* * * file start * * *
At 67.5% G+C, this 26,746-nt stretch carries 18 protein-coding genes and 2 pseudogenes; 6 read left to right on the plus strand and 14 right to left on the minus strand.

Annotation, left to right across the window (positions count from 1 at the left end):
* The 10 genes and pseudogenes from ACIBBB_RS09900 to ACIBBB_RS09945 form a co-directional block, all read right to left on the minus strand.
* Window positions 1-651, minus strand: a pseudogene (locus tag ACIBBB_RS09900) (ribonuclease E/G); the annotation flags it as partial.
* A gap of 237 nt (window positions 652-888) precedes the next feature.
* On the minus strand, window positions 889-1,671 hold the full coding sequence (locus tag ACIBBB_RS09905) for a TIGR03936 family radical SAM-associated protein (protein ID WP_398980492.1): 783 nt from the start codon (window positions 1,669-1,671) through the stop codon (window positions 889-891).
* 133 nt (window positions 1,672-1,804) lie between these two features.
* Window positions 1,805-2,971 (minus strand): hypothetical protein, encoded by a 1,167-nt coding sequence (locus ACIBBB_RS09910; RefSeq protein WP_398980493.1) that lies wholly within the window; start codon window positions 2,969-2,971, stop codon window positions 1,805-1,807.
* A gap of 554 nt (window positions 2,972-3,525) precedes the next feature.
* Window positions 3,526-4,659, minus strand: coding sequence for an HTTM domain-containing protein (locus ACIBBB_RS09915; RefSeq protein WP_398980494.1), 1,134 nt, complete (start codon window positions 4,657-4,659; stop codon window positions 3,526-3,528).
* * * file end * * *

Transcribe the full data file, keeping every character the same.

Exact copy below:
At 67.5% G+C, this 26,746-nt stretch carries 18 protein-coding genes and 2 pseudogenes; 6 read left to right on the plus strand and 14 right to left on the minus strand.

Annotation, left to right across the window (positions count from 1 at the left end):
* The 10 genes and pseudogenes from ACIBBB_RS09900 to ACIBBB_RS09945 form a co-directional block, all read right to left on the minus strand.
* Window positions 1-651, minus strand: a pseudogene (locus tag ACIBBB_RS09900) (ribonuclease E/G); the annotation flags it as partial.
* A gap of 237 nt (window positions 652-888) precedes the next feature.
* On the minus strand, window positions 889-1,671 hold the full coding sequence (locus tag ACIBBB_RS09905) for a TIGR03936 family radical SAM-associated protein (protein ID WP_398980492.1): 783 nt from the start codon (window positions 1,669-1,671) through the stop codon (window positions 889-891).
* 133 nt (window positions 1,672-1,804) lie between these two features.
* Window positions 1,805-2,971 (minus strand): hypothetical protein, encoded by a 1,167-nt coding sequence (locus ACIBBB_RS09910; RefSeq protein WP_398980493.1) that lies wholly within the window; start codon window positions 2,969-2,971, stop codon window positions 1,805-1,807.
* A gap of 554 nt (window positions 2,972-3,525) precedes the next feature.
* Window positions 3,526-4,659, minus strand: coding sequence for an HTTM domain-containing protein (locus ACIBBB_RS09915; RefSeq protein WP_398980494.1), 1,134 nt, complete (start codon window positions 4,657-4,659; stop codon window positions 3,526-3,528).